For Free Press, this argument is understandable (to increase merger-related concentration), but it is also intellectually dishonest.  After all, how can Free Press scream up and down about a Metro PCS smartphone cellular service offering, and then argue that Metro PCS is not "in the market" for a significant number of customers?  Regional carriers, like Metro PCS, are either relevant or they're not.  Free Press can't get a free pass.

Just Don't Think About It . . .

Without its uniquely distorted market definition (and maybe even with it), Free Press cannot show any consumer harm from the merger.  Allegations of harm through "coordinated conduct" usually work best in homogeneous product markets that are geographically concentrated (think milk or cement).  If the only thing to compete on is price, then competition is best "managed" through coordination.  

On the other hand, a "unilateral effects" theory (also argued by Free Press) works better in highly concentrated markets, with differentiated products, and where each firm is each other's closest substitute.  The big question here is, does AT&T price its services differently in markets where T-Mobile is a competitor than in markets where T-Mobile is not present?  This seems highly unlikely--given Free Press's "nationwide" geographic market argument.

Successfully opposing a merger is no easy matter, but, at a minimum, the merger opponent has to arguably promote something more than social engineering.  In the present case--based on all known facts--consumer welfare (represented by output stimulation) has been most persuasively argued by the merging parties.  Fortunately for consumers, any localized competitive concerns can be easily cured by discrete divestitures, which will only strengthen "renegade", "irrelevant" carriers like Metro PCS.

May 10, 2011 7:53 PM

Handicapping "Uncle" T-Mo on the DoJ Merger Track

It's that time of year again--Triple Crown Season--with the first leg, the Kentucky Derby being won by "unthinkable" 20:1 longshot, Animal Kingdom.  Interestingly, the jockey aboard Animal Kingdom, John Velasquez, was supposed to ride one of the top favorites, Uncle Mo, before that horse was scratched the day before the Derby.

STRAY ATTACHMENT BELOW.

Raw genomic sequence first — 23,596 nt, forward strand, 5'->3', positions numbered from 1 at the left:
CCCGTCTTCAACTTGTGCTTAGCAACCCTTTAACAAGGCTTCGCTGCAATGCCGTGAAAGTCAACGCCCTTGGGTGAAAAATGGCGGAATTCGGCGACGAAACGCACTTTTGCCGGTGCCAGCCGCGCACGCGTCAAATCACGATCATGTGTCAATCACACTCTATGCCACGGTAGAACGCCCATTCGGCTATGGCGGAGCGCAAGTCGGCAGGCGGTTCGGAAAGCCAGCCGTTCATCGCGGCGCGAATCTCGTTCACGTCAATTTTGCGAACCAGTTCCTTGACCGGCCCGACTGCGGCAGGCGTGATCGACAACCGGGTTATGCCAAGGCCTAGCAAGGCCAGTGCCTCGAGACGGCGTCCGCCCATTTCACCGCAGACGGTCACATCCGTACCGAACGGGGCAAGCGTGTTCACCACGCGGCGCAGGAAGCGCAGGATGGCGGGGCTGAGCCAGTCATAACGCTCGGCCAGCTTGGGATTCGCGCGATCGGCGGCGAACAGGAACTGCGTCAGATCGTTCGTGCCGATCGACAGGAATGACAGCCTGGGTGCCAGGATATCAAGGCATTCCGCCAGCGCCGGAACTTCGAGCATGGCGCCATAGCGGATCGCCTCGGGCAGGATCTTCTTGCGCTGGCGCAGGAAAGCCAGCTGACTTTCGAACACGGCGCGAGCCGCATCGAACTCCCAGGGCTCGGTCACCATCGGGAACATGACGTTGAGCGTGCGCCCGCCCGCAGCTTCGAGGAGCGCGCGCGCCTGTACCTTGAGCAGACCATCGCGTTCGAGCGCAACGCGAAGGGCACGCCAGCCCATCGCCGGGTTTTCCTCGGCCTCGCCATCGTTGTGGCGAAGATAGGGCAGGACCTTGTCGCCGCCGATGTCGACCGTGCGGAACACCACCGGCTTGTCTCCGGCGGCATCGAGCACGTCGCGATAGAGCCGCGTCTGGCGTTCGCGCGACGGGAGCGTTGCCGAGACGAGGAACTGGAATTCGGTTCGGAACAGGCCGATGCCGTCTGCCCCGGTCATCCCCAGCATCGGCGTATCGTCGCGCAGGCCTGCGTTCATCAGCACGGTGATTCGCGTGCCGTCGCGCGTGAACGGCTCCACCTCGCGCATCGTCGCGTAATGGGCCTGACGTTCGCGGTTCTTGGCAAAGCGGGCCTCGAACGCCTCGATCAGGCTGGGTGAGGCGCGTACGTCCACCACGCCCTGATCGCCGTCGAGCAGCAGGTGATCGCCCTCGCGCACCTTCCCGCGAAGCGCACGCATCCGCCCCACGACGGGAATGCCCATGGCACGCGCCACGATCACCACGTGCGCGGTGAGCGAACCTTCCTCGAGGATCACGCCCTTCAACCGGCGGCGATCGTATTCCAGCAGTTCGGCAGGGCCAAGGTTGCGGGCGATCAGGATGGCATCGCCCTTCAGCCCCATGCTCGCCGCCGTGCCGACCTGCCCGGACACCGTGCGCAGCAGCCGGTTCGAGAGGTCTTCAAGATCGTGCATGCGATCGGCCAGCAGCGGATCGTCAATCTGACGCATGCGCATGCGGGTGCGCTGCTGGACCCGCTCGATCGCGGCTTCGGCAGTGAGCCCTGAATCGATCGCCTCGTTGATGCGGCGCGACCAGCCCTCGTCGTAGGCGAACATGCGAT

Ironically, Velasquez won his first Derby aboard a horse that most handicappers had dismissed as "unthinkable" with the most superficial of glances (Animal Kingdom had never raced on dirt), ignoring the fact that he had won his last two races on artificial surfaces (which closely resemble the dry track of Churchill Downs on the day of the Derby).  The lesson: sometimes it pays to resist the temptation to make a cursory judgment, based on the most obvious, and potentially irrelevant, information and do a little more analytical handicapping.  

With this recent lesson in mind, let's disregard (for a moment) that some have called the AT&T/T-Mo merger "unthinkable", based only on the casual observation that the number 2 national mobile wireless carrier is proposing to acquire the number 4 national mobile wireless carrier (notwithstanding whether "nationwide" is even a relevant market).  Instead, let's take a little deeper look at the Department of Justice's past performances with mergers similar to AT&T's pairing with "uncle" T-Mo.  Hopefully, this handicapping exercise might offer (at least) a thoughtful conjecture about the competitive effects of this merger.

If you're not familiar with horse handicapping, there are only a few basic principles.  The most important principle of handicapping is that mature horses generally run "true to form."  Another (somewhat obvious) aspect of handicapping is that you never get a perfect prior snapshot of the race you are looking at--the horses are always different, as are the tracks, the surface conditions, and distance.  Therefore, you have to analyze a race based on the past performances that seem most analogous to the race you are looking at.

So, let's give this a try, and try to see if we can get some insights into how "uncle" T-Mo might run on the DoJ Merger Guidelines course.  At first glance, it might be tempting to just go back and look at the last big wireless merger--Verizon/Alltel--and place bets based on that merger.  As superficially attractive as this merger might be, it's misleadingly obvious.